Jake Locker walked out onto the Husky Stadium field Monday with a layer of tape wrapped around his left hamstring. Otherwise, he showed few indications of the strain that sidelined him for the previous 11 days. As he bounced around the turf, zigging, zagging and dropping back to throw, he showed no signs of a...
Jake Locker walked out onto the Husky Stadium field Monday with a layer of tape wrapped around his left hamstring. Otherwise, he showed few indications of the strain that sidelined him for the previous 11 days.
As he bounced around the turf, zigging, zagging and dropping back to throw, he showed no signs of a limp and many signs of a recovery the Huskies badly needed. The coaches had seen the same thing this weekend before allowing him to return, just 12 days before Washington opens its season at Oregon.
“That’s what we saw: Jake,” UW coach Tyrone Willingham said. “Jake’s eager, anxious and ready to get involved.”
Locker, like all players, was not made available to the press Monday. Willingham, without getting into specifics, said Locker was limited in practice. He said Locker was not 100 percent, and would not be “for some time.” Locker joins a group of healing starters that includes center Juan Garcia and guard Casey Bulyca that the coaching staff plans to watch carefully during the last two weeks of camp.
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“There’s no question, what we have to do is definitely put limits on him,” Willingham said. “Because he wants to be back, and he wants to be going. We have to be very careful, because he’s what I call an instinctive player. His instincts take over, and he just goes.”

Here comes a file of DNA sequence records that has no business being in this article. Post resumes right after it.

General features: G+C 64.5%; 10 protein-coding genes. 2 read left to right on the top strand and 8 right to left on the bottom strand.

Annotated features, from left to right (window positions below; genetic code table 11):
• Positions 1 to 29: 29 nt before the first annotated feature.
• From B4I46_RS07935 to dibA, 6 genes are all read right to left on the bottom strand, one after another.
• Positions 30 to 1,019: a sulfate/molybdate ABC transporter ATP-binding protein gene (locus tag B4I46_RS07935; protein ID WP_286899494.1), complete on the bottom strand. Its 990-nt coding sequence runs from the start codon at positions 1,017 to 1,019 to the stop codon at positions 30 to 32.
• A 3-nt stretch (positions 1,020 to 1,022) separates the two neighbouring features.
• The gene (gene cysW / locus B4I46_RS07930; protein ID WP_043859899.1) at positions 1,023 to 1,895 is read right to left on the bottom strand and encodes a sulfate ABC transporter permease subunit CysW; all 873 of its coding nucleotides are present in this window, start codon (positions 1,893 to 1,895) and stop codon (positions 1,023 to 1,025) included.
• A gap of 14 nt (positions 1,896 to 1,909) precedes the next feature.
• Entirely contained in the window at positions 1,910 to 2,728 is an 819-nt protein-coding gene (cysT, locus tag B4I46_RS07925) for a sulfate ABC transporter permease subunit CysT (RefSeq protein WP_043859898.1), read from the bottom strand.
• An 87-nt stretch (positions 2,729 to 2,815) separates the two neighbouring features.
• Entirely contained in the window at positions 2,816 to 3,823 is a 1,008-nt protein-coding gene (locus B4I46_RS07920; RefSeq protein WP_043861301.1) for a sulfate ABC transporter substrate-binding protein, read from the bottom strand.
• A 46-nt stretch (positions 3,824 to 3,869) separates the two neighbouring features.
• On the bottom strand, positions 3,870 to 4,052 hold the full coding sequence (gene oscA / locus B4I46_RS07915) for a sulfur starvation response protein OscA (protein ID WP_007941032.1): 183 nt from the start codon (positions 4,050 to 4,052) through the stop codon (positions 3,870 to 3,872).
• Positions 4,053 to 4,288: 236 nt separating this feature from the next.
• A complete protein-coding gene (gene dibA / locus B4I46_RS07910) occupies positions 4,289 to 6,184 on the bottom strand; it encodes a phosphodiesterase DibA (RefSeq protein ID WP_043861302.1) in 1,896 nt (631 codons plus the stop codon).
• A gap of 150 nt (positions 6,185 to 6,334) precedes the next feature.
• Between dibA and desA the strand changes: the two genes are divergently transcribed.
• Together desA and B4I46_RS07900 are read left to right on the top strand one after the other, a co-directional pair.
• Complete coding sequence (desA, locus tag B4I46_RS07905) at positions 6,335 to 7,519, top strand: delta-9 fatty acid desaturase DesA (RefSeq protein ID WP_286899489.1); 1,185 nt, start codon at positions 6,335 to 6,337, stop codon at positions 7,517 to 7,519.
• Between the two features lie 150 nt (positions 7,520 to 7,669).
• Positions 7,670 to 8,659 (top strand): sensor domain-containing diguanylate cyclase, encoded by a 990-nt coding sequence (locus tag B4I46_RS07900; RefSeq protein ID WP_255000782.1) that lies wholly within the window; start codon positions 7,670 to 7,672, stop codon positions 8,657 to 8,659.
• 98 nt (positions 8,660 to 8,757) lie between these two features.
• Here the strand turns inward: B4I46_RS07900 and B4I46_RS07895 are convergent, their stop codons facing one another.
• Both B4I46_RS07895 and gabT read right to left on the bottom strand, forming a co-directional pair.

Locker injured his hamstring Aug. 7 on a non-contact play in practice. Redshirt freshman Ronnie Fouch had worked with the first team in his absence, but Locker returned to working with the first team Monday.
Emmert on coach, and AD search
Speaking with Dave Mahler of 950 KJR-AM, Washington president Mark Emmert said there is no concrete number of wins that Tyrone Willingham needs to retain his job after this season.
“What I want to see is what every fan and coach Willingham want to see: I want to see significant improvement in the way they play, along with the improvement we’re seeing off the field,” Emmert said. “We’re just going to let all this work out.
“Ty is a fabulous guy, and I’m fully supportive of him … the fans need to be good Husky fans. They need to say, ‘I’m pulling for him.’ Imagine if he rips off a couple of wins early. It could be a very special year. [But] you support your people. That’s what you have to do.”
Emmert also said he hopes to have the search for an athletic director finished before the school year begins Sept. 24, and that the battle for funding Husky Stadium renovations has remained an uphill battle. He made a case for hotel and restaurant taxes similar to those that have helped fund other Seattle stadiums.
“A Husky football game has a bigger impact on the economy, on the hotels and restaurants, than does a Seahawks game,” he said. “NFL fans don’t travel to games. College fans do. We think it makes some sense to have some of the tax stream to support this project.”
Tom Wyrwich: 206-515-5653 or firstname.lastname@example.org; Times staff reporter Bud Withers contributed to this article.